8. An alternative approach to exploring the future role for and organization of CIDA is to step back and ask what is the nature and purpose of aid, what are the contractual relationships between aid donor and receiver, and what type of organization(s) can best deliver aid. These conceptual issues can then be related to available empirical research that measures and ranks individual countries in terms of their aid performance. If a rating agency for aid is required (pp.29-31), similar to a bond rating agency, it needs to be based on conceptual foundations. Where does one look for such literature?
9. One starting point is Why do aid agencies exist? by Bertie Martens (http://www.oecd.org/dataoecd/18/61/34353531.pdf). His discussion starts from Ronald Coase’s question, why do firms exist, to ask a similar question re aid agencies. Coase’s work led to a Nobel prize in economics and the foundation of theoretical and empirical work on the nature of the firm and organizations. Concepts such as transactions costs, moral hazard, adverse selection, asymmetric information, non-aligned preferences and conditionality are used to explain how organizations form and decide either to internalize transactions or to contract out to other firms. If aid is a way to transfer tax revenue raised in one country to recipients in another, then the successive stages of transfer offer alternative ways to organize these transactions. The donor-recipient aid gap is filled with various combinations of in-house and arms-length transactions from taxpayer to donor government, aid agency, NGO, private firm and often more than one organization in the aid receiving countries. There is little overlap in the literature references in Reinventing CIDA and in Why do aid agencies exist? reflecting the focus on CIDA in the former and on aid delivery in the latter, with implications for the type of agencies best suited to administer aid.
10. A further approach, based on another bloc of literature, would be to look at aid agencies as an international industry with national agencies and multilateral organizations competing and colluding with each other for the delivery of aid. What mix of competition/cooperation is desirable for delivering effective aid? (I have not developed this line of analysis but it may be worth considering).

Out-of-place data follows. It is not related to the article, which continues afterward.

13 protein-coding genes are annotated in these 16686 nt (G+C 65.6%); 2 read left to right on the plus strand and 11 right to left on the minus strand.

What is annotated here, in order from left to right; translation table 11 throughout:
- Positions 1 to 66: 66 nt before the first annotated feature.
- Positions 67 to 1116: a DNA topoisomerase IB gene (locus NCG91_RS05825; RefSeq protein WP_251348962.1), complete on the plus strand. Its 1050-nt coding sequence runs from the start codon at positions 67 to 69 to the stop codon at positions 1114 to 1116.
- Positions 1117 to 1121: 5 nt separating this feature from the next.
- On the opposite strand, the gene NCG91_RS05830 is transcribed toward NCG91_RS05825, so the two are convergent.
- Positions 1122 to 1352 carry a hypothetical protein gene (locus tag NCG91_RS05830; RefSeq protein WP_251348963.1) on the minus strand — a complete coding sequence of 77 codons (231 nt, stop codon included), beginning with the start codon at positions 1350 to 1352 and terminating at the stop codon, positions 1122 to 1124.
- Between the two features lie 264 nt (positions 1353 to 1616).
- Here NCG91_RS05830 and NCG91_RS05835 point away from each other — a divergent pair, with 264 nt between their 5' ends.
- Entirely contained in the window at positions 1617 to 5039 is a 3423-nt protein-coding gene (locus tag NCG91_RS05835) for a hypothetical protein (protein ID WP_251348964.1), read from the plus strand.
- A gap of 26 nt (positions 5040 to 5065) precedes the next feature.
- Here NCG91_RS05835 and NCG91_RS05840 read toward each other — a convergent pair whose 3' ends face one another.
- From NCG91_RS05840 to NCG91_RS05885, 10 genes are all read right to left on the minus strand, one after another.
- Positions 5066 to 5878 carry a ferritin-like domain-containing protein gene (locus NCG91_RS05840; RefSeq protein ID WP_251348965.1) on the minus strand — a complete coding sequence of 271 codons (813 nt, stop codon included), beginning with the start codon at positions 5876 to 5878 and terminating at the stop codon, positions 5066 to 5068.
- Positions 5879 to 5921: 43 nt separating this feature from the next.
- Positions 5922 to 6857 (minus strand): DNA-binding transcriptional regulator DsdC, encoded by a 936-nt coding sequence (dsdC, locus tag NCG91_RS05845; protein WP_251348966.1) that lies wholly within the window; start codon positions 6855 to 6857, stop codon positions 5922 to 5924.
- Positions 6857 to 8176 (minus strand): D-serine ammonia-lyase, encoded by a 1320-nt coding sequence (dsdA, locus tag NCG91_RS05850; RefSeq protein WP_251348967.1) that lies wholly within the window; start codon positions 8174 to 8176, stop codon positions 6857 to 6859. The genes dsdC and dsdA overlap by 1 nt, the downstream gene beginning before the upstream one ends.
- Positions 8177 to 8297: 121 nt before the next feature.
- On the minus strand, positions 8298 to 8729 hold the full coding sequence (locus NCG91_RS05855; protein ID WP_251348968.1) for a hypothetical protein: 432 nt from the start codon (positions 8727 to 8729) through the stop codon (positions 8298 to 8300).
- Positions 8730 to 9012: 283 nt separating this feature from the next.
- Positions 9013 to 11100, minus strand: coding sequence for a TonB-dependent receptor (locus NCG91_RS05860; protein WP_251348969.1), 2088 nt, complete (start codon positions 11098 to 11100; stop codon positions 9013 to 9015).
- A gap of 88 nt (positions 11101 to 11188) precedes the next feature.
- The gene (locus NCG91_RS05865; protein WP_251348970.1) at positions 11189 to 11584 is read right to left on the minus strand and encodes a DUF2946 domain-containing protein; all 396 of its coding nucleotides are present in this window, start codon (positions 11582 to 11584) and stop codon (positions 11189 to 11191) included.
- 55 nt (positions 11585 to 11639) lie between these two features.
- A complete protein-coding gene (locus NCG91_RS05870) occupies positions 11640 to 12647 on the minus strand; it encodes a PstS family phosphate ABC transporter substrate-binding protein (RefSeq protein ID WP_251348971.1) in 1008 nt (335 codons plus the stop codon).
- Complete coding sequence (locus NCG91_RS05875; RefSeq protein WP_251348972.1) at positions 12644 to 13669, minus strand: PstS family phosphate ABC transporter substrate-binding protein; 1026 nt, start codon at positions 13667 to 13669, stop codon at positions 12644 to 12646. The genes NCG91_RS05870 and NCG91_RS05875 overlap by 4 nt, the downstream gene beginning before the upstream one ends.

11. The proposal for a rating agency for aid delivery (p.29-30) is useful and has foundations in the work of the OECD, Brookings and the Global Development Institute. On best practices in administering aid, Canada ranks 21 out of 37 based on five criteria of aid delivery by donors. Rating aid effectiveness is a companion issue and would benefit from case studies of successes and failures. Donors and their recipients would be unlikely to report accurately on failures without some independent means of review.
12. Case studies of actual projects provide learning experiences. Often the disasters get more attention as they are newsworthy, such as Mark Steyn’s reporting of how Sri Lankan officials engaged in a shakedown of Oxfam officials who were trying to get aid to tsunami victims (p.46). My visit to CIDA projects in a developing country found sewing machines which had been stolen within days of delivery to a village, and the construction of a brick factory where no bricks had ever been made. When meeting with the local council to discuss the projects, the main request was for a new prosthetic limb for the local leader. In another instance involving training, the aid recipients requested that we hand over the funds and let them get on with job. But other examples deal with the provision of clean drinking water, vaccines for health care, materials for schools and the building of roads. There are good and not so good news stories to report and learn from.